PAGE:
The Global Active City label is the ultimate recognition.

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How to become a Global Active City?

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The Active Well-being Initiative empowers cities and people to take healthy steps.

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ACTIVE. HEALTHY. HAPPY.
The Active Well-being Initiative (AWI) helps cities and organisations to improve the lives of their citizens through the promotion of physical activity, sport and well-being for all. In a world which is facing increasing health problems, the AWI model advocates for more sustainable urban living and calls for new forms of governance. It provides a suite of standards, tools and services, road-tested with a group of pilot cities, and empowers city leaders, their communities and citizens to drive change. Cities are invited to join the movement and see their efforts certified by the Global Active City label.

What they say about us

What the Active Well-being Initiative has designed is a unique model that helps us to capture and meet the complexity of our task, with a focus on action, impact and continual improvement.
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Horacio Rodríguez Larreta

MAYOR OF BUENOS AIRES, ARGENTINA

It’s exciting to witness how members of our alliance see the benefits of working together and how the framework promoted by the Active Well-being Initiative acted as a catalyst for a number of new integrated actions.
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Espen Johnsen

MAYOR OF LILLEHAMMER, NORWAY

Coordinated and cross-sectorial action is needed everywhere. WHO welcomes and supports innovative approaches such as the IOC-supported Active Well-being Initiative and its Global Active City label.
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Dr Fiona Bull

PROGRAMME MANAGER, NON-COMMUNICABLE DISEASES (NCD) PREVENTION, WORLD HEALTH ORGANISATION

I encourage every city in the world to consider the proposed model to improve accessibility to a healthy and active lifestyle for all. 
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Thomas Bach

PRESIDENT OF THE INTERNATIONAL OLYMPIC COMMITTEE

Latest news

Using an Olympic bid to create an active city

  Leaving a lasting legacy is a top priority for any city seeking to host the Olympic Games. Hamburg’s bid for the 2024 tournament was stopped in its tracks by a referendum which revealed 48.4 per cent of local voters were in favour of the project. To ensure that the money and planning spent on the application remained a good investment, the city focused its efforts on transforming its Olympic proposals into hundreds of long term benefits for residents. In…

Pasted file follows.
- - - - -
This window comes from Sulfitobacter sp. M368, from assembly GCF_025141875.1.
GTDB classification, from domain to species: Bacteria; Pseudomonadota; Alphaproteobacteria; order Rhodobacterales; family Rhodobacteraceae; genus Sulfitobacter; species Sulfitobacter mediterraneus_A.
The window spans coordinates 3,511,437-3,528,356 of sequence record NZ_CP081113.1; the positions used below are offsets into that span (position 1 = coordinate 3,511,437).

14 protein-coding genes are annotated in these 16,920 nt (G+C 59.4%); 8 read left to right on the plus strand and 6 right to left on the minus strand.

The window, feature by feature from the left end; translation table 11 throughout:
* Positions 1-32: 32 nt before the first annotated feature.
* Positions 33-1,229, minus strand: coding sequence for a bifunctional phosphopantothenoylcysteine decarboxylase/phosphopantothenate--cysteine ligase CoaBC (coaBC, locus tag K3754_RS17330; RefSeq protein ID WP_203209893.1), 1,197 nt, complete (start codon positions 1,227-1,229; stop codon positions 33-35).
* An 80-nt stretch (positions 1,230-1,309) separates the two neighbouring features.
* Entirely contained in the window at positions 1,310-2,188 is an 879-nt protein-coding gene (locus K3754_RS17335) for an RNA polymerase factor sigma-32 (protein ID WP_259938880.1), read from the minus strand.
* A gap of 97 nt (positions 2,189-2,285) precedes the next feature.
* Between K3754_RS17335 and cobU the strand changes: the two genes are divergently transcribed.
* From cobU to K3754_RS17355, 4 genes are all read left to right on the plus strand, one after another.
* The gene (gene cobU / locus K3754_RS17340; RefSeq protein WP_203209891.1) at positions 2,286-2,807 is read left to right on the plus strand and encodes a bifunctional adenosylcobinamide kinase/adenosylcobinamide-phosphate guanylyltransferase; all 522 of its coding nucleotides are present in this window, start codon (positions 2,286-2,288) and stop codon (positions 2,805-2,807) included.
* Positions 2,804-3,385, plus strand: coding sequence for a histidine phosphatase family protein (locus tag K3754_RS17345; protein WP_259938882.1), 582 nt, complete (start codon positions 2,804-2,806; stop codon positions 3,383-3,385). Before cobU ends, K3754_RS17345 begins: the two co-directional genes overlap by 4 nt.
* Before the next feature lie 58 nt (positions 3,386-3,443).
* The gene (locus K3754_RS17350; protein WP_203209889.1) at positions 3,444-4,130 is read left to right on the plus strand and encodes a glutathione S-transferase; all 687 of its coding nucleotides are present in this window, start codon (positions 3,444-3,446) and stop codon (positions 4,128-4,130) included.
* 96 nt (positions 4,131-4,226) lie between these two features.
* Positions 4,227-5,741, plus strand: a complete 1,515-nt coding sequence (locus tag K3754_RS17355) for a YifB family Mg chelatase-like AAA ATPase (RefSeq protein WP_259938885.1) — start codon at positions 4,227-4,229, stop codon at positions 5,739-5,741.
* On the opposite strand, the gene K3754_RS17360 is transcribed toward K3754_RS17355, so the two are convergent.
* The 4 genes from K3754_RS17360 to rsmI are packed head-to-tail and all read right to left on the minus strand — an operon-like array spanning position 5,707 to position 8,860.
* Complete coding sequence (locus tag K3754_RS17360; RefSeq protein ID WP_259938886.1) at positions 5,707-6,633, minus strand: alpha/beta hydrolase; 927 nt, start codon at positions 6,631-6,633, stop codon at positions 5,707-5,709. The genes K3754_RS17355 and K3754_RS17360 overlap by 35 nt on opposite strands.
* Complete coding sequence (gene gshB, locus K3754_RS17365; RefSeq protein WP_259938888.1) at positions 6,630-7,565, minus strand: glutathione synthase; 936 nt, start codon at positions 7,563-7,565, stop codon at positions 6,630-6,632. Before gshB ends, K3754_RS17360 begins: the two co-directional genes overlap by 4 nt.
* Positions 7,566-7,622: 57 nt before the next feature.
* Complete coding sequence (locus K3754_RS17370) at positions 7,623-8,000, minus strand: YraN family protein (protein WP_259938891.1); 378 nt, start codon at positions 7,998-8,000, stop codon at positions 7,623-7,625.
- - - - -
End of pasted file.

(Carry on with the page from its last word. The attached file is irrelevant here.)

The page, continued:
Hamburg one of world’s first cities to prioritise physical activity in urban planning

Walking and cycling will be prioritised in an urban development for up to 20,000 people, with homes allocated just half a parking space each. Authorities in our partner city Hamburg have given the go-ahead to the radical plans for Oberbillwerder, which will be one of the first places worldwide to make physical activity the primary concern in its urban planning. The 7,000 homes planned for the district will have to share parking facilities – the half a space per property needs to accommodate…

Richmond’s Olympic legacy for everyone

Residents and visitors in Richmond, Canada, continue to benefit from the city’s decision to host part of the Winter Olympics 2010. Sports managers told us how they ensure facilities and programmes reach the whole community.   How does a city with a population estimated at 223,000 manage to stage international and national sporting competitions every year, plus more than 100 community events? In recent years Richmond, in British Columbia, has hosted a long list of high profile contests such as…
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